Cuts plus reform result in better public services10 February 2012
Public leaders are using the cuts as a real and perhaps surprising catalyst for improving services, argues a new report
The 2012 Reform Scorecard, launched today, analyses the government on policy delivery in the big state departments. When all the jigsaw pieces are put together the picture is perhaps surprising.
Probably the most important finding is that "cuts plus reform equal better public services". In services where the budgets are ringfenced quality is declining: the absence of sufficient financial pressure means that reform has stalled. People will call for more money, but pouring more money back into services does little to drive innovation and reform. In stark contrast, public service leaders across the country are using the cuts as a real catalyst for improving services.
At a Reform conference held last year, Dave Thompson, the deputy chief constable of West Midlands police, described the financial pressure on his force as "a burning platform". Instead of panicking, West Midlands looked to implement a genuine revolution in the way the force operated. It was an opportunity to look at the old and bureaucratic ways of working that frustrated staff and offered a less than optimal service to the public. A programme to build better business infrastructure and update technological systems turned into a broader transformation programme that has entirely changed the culture and processes of the force.
West Midlands is not the exception, the leaders of Greater Manchester, Surrey and several other forces have used budget cuts to offer better, more targeted services. What is notable in all these cases is that changes have not been driven by Whitehall bureaucrats but by the forces themselves who are ready and willing to change.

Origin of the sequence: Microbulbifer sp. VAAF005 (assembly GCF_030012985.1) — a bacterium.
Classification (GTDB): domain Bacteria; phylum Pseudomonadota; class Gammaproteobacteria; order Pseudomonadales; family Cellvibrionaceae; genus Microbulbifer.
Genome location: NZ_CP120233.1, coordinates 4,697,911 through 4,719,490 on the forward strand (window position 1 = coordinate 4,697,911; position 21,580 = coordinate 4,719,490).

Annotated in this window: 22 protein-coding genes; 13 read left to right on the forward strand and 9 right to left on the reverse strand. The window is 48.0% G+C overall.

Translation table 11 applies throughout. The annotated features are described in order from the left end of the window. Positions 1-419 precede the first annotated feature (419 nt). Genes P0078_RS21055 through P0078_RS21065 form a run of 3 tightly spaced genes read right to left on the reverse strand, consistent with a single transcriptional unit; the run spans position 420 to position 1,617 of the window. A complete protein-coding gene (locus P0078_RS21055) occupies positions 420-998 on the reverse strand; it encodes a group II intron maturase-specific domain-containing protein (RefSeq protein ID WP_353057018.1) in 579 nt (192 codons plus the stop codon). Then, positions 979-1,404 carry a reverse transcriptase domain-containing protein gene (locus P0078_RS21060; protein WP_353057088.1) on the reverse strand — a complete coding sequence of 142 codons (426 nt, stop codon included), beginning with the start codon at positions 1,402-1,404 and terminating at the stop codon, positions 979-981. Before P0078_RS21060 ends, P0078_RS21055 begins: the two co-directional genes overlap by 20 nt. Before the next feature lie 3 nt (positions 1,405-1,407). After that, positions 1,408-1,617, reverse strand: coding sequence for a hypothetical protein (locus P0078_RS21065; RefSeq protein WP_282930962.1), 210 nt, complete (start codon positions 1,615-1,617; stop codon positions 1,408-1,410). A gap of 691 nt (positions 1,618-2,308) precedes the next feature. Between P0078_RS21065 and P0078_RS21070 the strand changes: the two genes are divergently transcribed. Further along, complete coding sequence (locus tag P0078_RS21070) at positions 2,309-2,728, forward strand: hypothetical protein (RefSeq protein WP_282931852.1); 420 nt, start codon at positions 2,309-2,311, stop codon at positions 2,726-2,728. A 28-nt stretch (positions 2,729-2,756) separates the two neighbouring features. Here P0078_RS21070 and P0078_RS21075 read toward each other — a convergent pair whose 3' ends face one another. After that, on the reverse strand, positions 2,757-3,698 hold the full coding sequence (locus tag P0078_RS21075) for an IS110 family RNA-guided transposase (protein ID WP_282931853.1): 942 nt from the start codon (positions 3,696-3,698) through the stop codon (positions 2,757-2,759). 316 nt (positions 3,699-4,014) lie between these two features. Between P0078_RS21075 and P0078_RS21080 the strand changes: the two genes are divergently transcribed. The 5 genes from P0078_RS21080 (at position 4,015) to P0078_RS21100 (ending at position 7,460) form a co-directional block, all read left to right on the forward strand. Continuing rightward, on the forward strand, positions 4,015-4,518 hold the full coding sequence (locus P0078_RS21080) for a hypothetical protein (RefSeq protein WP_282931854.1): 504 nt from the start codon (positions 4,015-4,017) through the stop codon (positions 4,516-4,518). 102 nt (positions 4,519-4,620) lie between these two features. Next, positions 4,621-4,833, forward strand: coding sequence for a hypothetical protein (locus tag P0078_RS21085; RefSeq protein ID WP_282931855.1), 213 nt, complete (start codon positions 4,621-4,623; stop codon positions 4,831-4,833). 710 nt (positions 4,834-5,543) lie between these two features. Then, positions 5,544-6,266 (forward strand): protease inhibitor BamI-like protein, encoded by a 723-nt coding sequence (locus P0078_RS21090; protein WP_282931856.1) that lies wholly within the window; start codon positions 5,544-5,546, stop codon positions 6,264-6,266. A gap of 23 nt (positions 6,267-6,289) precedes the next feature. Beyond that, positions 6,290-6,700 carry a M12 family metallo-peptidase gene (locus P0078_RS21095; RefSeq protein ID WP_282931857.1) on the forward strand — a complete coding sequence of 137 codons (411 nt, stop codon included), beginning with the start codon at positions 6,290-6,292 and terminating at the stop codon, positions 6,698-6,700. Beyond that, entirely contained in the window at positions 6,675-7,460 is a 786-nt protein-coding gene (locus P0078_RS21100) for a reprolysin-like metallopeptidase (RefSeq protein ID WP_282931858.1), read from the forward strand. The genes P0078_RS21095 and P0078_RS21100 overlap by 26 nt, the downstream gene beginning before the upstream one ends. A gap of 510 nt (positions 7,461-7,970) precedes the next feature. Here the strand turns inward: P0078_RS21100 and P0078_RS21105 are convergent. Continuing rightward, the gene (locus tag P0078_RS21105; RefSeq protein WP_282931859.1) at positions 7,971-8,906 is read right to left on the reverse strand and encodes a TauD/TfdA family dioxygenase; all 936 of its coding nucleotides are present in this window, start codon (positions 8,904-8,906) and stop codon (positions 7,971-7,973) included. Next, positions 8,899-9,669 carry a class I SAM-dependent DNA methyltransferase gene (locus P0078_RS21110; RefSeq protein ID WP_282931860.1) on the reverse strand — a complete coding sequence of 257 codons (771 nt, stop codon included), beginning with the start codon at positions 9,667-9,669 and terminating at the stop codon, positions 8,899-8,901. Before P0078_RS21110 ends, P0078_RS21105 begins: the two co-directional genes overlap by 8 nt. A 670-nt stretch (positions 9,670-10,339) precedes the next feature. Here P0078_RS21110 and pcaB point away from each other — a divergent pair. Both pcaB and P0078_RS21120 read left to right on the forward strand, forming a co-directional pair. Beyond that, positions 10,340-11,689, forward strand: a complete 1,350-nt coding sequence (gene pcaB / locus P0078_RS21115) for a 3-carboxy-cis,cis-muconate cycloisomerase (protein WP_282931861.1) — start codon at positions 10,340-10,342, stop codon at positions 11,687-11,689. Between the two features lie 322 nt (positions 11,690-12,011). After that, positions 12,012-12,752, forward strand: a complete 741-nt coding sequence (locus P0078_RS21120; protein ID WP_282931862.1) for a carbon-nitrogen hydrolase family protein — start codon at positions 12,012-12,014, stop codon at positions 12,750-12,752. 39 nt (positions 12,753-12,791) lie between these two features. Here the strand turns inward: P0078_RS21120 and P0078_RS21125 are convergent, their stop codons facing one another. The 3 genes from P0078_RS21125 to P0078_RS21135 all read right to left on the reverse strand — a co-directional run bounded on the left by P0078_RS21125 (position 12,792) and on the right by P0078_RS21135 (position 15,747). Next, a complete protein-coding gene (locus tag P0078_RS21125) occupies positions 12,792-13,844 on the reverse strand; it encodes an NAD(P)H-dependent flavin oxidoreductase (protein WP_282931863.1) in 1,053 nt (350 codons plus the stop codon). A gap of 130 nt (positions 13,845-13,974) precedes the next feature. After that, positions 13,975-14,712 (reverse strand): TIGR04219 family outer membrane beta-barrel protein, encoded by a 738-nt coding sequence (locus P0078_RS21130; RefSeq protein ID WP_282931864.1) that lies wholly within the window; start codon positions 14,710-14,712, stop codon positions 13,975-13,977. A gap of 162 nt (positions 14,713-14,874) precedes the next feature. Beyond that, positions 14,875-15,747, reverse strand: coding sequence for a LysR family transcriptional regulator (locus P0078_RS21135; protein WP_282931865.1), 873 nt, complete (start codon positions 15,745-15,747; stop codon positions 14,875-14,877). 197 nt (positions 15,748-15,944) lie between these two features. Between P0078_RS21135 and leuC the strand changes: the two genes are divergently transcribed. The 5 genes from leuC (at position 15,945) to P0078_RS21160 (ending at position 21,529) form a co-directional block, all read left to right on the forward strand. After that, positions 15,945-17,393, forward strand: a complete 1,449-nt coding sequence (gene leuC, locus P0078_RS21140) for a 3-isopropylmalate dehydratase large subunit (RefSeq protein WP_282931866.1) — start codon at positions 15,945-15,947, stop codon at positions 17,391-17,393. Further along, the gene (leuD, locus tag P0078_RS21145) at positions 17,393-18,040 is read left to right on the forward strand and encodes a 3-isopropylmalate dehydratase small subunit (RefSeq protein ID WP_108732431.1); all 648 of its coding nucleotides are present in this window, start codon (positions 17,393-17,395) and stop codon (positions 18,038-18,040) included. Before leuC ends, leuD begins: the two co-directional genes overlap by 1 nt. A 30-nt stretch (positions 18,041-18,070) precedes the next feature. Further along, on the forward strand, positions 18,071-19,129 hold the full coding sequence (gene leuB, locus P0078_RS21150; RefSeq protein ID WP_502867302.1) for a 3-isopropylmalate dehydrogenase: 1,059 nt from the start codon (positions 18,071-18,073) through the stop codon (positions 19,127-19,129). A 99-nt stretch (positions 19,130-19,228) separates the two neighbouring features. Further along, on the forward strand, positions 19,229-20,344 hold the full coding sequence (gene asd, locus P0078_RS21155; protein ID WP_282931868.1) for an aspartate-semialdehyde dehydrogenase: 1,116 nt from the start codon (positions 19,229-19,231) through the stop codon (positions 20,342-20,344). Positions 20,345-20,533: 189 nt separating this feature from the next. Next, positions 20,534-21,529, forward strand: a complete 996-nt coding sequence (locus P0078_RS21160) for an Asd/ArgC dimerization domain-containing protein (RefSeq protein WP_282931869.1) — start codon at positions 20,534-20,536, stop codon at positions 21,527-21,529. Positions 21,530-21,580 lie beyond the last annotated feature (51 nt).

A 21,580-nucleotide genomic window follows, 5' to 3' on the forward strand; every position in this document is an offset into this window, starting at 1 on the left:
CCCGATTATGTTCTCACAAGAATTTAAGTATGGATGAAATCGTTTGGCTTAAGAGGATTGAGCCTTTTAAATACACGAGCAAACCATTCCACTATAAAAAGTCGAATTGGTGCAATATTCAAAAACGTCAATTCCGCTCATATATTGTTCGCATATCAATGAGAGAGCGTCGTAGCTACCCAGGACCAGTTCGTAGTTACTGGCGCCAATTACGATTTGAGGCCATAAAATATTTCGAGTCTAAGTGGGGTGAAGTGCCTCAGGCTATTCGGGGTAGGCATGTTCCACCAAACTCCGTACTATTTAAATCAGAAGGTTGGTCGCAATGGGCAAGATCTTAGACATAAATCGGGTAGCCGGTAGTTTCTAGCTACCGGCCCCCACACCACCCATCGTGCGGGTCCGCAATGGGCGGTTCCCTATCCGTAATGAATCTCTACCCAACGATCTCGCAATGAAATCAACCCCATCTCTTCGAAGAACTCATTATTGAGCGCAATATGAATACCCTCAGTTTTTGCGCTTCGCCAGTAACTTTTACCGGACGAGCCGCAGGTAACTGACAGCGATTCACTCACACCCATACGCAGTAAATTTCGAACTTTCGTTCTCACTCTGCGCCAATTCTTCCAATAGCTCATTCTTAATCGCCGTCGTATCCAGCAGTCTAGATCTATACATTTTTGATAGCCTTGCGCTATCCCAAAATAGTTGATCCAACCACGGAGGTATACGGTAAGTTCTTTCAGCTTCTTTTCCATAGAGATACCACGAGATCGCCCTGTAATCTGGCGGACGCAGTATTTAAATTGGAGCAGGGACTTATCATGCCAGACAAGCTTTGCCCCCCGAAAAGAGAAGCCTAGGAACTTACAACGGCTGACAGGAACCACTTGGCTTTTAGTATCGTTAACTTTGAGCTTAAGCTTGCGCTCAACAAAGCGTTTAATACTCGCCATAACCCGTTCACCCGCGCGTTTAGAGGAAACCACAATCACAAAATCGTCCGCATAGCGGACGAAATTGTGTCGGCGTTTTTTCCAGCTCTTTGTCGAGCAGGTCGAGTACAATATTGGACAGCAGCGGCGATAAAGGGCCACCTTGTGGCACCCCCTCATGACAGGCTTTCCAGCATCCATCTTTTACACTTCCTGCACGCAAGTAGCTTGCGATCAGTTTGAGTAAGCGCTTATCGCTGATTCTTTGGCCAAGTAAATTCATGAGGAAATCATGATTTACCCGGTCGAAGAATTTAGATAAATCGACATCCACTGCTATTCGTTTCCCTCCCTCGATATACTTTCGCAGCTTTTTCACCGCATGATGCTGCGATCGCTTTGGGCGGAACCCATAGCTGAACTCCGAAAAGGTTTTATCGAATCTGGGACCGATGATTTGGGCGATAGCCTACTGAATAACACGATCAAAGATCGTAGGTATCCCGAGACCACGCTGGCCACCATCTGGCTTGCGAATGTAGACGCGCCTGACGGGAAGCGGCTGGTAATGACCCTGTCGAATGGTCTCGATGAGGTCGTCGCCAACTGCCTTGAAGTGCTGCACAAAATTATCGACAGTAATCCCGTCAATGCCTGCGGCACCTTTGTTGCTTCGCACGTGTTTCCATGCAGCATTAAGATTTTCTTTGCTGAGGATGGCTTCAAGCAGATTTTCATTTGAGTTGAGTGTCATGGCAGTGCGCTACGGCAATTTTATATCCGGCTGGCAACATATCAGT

The same is true in local government. In 2005, the government took decisive action to cap an eye-watering 23% increase in council tax proposed by North Dorset district council. This was the source of considerable controversy at the time and the council warned the government in no uncertain terms that capping the tax rise "will have serious consequences for local people". It was not wrong.
Five years later North Dorset (which retains one of the lowest district council tax rates in the country) received the top award for best community partnership in the UK. In written evidence to the Commons communities and local government select committee inquiry into localism the following year, the council reported: "[We] found new ways of working together with services delegated as close to the frontline as possible. Begun as a cost-cutting exercise, it soon became clear that this way of working delivers high quality services and high calibre social involvement and interaction."
When the prime minister launched a white paper on reform in 2011, he criticised an "old-fashioned, top-down, take-what-you're-given" approach to public services. Since then, however, he has retreated into micromanaging NHS waiting times, nursing standards, adoption and troubled families.
What the prime minister needs to recognise is that real change has happened where ministers have been able to make the case for competition, value for money and greater accountability to users – such as the Home Office and Ministry of Justice. These departments have let public leaders make the decisions that are best for their services and deliver value for money in the ways they know are best. The prime minister needs to show commitment for public service reform and let them get on with their job.